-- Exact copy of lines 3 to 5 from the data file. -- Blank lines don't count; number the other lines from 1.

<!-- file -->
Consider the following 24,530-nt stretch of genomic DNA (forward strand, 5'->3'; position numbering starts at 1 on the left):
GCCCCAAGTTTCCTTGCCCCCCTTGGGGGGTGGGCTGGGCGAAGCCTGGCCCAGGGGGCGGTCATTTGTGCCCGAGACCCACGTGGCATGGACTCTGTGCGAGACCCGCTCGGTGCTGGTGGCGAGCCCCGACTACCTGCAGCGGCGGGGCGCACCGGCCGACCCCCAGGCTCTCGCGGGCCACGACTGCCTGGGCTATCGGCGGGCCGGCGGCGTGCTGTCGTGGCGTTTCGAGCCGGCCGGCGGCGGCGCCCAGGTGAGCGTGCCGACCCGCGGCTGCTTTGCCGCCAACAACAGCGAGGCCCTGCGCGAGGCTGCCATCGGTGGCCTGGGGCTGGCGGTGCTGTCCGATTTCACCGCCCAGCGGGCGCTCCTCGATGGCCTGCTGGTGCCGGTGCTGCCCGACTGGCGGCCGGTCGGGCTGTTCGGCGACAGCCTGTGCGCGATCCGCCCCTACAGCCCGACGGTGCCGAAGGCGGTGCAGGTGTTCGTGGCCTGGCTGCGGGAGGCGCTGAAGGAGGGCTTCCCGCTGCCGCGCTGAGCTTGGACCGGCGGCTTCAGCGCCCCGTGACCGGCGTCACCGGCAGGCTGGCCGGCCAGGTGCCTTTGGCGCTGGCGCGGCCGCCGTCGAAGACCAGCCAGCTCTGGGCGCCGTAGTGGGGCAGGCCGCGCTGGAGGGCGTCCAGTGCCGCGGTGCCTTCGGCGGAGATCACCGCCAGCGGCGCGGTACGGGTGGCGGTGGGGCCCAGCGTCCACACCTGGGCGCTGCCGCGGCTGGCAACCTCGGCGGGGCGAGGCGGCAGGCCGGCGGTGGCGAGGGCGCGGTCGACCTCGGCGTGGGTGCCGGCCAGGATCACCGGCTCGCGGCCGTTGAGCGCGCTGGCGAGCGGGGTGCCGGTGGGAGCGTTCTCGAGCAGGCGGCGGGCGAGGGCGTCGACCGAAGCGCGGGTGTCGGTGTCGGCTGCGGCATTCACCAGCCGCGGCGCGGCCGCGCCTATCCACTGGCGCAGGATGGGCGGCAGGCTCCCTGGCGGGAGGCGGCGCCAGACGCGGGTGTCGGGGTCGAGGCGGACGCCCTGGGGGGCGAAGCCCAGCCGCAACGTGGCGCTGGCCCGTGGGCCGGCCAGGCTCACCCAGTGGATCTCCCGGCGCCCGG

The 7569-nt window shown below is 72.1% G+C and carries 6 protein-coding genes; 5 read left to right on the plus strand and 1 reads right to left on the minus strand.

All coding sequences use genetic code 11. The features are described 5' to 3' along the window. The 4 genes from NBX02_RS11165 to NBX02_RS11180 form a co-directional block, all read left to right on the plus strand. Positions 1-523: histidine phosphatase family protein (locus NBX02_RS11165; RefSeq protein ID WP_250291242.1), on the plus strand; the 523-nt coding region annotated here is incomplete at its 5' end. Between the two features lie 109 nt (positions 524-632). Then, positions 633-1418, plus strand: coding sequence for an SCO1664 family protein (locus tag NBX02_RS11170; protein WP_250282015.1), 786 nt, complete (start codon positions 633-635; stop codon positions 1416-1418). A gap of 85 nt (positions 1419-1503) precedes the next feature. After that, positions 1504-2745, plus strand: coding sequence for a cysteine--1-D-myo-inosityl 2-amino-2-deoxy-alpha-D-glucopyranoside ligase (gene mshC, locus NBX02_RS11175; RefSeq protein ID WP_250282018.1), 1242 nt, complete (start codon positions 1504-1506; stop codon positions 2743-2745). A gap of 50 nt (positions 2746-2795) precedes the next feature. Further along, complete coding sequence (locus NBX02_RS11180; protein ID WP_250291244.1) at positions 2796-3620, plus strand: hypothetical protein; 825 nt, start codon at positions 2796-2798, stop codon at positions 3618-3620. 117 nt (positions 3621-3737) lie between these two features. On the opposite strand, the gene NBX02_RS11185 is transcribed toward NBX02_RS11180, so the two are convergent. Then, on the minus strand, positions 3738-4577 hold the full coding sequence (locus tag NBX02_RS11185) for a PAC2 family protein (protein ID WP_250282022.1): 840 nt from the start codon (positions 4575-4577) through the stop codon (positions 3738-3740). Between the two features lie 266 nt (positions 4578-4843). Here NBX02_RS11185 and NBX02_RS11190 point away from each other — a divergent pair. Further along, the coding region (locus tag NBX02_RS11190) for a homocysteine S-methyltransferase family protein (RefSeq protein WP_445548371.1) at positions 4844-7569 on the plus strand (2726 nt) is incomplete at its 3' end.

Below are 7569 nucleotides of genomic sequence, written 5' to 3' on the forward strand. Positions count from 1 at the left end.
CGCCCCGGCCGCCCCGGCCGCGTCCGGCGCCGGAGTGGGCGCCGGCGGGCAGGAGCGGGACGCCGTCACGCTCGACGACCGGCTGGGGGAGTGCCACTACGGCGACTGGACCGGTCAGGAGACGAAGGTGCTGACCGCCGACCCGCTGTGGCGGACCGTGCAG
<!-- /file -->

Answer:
The 7569-nt window shown below is 72.1% G+C and carries 6 protein-coding genes; 5 read left to right on the plus strand and 1 reads right to left on the minus strand.

All coding sequences use genetic code 11. The features are described 5' to 3' along the window. The 4 genes from NBX02_RS11165 to NBX02_RS11180 form a co-directional block, all read left to right on the plus strand. Positions 1-523: histidine phosphatase family protein (locus NBX02_RS11165; RefSeq protein ID WP_250291242.1), on the plus strand; the 523-nt coding region annotated here is incomplete at its 5' end. Between the two features lie 109 nt (positions 524-632). Then, positions 633-1418, plus strand: coding sequence for an SCO1664 family protein (locus tag NBX02_RS11170; protein WP_250282015.1), 786 nt, complete (start codon positions 633-635; stop codon positions 1416-1418). A gap of 85 nt (positions 1419-1503) precedes the next feature. After that, positions 1504-2745, plus strand: coding sequence for a cysteine--1-D-myo-inosityl 2-amino-2-deoxy-alpha-D-glucopyranoside ligase (gene mshC, locus NBX02_RS11175; RefSeq protein ID WP_250282018.1), 1242 nt, complete (start codon positions 1504-1506; stop codon positions 2743-2745). A gap of 50 nt (positions 2746-2795) precedes the next feature. Further along, complete coding sequence (locus NBX02_RS11180; protein ID WP_250291244.1) at positions 2796-3620, plus strand: hypothetical protein; 825 nt, start codon at positions 2796-2798, stop codon at positions 3618-3620. 117 nt (positions 3621-3737) lie between these two features. On the opposite strand, the gene NBX02_RS11185 is transcribed toward NBX02_RS11180, so the two are convergent. Then, on the minus strand, positions 3738-4577 hold the full coding sequence (locus tag NBX02_RS11185) for a PAC2 family protein (protein ID WP_250282022.1): 840 nt from the start codon (positions 4575-4577) through the stop codon (positions 3738-3740). Between the two features lie 266 nt (positions 4578-4843). Here NBX02_RS11185 and NBX02_RS11190 point away from each other — a divergent pair. Further along, the coding region (locus tag NBX02_RS11190) for a homocysteine S-methyltransferase family protein (RefSeq protein WP_445548371.1) at positions 4844-7569 on the plus strand (2726 nt) is incomplete at its 3' end.

Below are 7569 nucleotides of genomic sequence, written 5' to 3' on the forward strand. Positions count from 1 at the left end.